This book concerns an historic New Zealand court case and appeal hearings throughout 1977-79 in which, for the first time in a British Commonwealth country, Jews were classified as an ethnic group under race relations laws. The implications are far-reaching and highlight a long-debated question, "Who are the Jews?"
One answer to that question was given a year or so before this case by the well-known writer, Arthur Koestler, himself of Jewish background, in his explosive historical work The Thirteenth Tribe. His finding was that today's Jews are, for the most part, descendants of the KHAZARS of Central Asia, who were converted to Judaism seven centuries after the destruction of Jerusalem in 70 AD. Koestler's thesis was not new, even if startling to many people, it was widely known amongst informed people. The famous Jewish scholar, Dr. Oscar Levy, said: "The question of the Jews and their influence on the world, past and present, cuts to the root of all things and should be discussed by every honest thinker". Dr. Levy was extremely critical of Jewish influence, claiming in particular that the "Chosen Race" idea was one of the most disruptive in history. In his ‘Idiocy of Idealism’ Levy said, that Hitler's race laws were a type of "Jewish heresy".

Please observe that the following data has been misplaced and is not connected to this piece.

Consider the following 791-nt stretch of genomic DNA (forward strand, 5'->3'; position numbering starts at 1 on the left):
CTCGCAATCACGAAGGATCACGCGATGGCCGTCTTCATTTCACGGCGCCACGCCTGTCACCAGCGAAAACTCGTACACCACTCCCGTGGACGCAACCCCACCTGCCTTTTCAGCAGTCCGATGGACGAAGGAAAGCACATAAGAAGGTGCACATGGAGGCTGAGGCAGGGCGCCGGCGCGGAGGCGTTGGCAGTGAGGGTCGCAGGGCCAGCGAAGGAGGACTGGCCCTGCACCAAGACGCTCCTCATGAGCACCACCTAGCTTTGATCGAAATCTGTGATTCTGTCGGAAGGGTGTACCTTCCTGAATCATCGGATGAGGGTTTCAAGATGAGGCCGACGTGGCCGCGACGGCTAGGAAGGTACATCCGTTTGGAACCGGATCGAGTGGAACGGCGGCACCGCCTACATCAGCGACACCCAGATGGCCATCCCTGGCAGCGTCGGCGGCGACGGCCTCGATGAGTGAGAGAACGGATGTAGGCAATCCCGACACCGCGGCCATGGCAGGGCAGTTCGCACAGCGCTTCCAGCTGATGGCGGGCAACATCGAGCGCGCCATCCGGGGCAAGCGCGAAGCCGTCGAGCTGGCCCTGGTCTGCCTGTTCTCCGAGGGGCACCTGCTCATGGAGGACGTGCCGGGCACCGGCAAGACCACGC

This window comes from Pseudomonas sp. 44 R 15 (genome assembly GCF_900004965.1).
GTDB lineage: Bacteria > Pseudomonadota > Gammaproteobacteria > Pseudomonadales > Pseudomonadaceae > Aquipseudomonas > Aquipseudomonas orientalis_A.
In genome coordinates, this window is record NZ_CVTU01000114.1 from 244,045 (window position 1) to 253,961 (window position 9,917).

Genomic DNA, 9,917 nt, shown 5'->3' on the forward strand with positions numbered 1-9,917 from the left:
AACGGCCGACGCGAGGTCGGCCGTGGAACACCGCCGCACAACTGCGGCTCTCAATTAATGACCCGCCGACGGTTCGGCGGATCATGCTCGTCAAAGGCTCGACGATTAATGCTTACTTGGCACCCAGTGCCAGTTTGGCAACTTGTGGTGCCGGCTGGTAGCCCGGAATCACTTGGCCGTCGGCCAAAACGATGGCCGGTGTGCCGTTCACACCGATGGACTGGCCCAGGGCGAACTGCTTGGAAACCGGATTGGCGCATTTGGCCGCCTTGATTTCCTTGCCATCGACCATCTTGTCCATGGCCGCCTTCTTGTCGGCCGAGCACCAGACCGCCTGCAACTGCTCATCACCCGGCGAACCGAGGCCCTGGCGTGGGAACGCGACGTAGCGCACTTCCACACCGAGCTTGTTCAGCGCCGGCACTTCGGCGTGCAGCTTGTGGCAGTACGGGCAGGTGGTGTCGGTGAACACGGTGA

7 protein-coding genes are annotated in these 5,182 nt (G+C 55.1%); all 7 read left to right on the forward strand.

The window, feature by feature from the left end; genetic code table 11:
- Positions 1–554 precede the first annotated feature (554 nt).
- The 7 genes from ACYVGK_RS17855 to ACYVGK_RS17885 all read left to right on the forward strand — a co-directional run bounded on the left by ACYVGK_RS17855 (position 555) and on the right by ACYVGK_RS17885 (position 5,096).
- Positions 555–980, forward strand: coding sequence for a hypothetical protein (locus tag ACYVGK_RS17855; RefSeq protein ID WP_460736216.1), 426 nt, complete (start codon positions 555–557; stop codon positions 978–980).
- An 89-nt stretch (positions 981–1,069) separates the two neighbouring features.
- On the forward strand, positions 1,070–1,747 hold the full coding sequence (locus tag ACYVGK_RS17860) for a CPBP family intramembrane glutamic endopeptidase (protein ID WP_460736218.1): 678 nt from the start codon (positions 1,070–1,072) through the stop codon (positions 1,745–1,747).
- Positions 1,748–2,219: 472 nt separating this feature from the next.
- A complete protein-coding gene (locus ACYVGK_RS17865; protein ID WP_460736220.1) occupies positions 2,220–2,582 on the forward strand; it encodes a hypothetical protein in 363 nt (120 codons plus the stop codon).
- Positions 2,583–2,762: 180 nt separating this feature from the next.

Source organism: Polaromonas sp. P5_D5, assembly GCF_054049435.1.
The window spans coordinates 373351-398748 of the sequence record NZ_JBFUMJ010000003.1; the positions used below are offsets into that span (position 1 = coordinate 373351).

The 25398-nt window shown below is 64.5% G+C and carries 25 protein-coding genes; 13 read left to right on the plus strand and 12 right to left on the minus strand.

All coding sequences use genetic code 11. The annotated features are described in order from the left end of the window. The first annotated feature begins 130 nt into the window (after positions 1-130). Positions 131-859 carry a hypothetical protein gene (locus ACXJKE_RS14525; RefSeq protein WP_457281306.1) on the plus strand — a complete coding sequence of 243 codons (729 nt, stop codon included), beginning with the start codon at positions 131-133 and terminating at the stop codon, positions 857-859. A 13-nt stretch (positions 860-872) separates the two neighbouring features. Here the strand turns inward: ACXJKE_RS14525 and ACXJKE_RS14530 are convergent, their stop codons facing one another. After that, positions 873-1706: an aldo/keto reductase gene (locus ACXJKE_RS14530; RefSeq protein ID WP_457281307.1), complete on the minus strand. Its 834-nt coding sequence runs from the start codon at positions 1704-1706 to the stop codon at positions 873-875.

In an article in the ‘New Zealand Herald’ Jan. 21st, 1980, Rabbi Jonathan A. Miller of Auckland, discussed the implications of the Appeal Court judgement, commented, that: "We Jews are an anomaly among the peoples of the world. We are unique because we define ourselves as both a religion and a people.”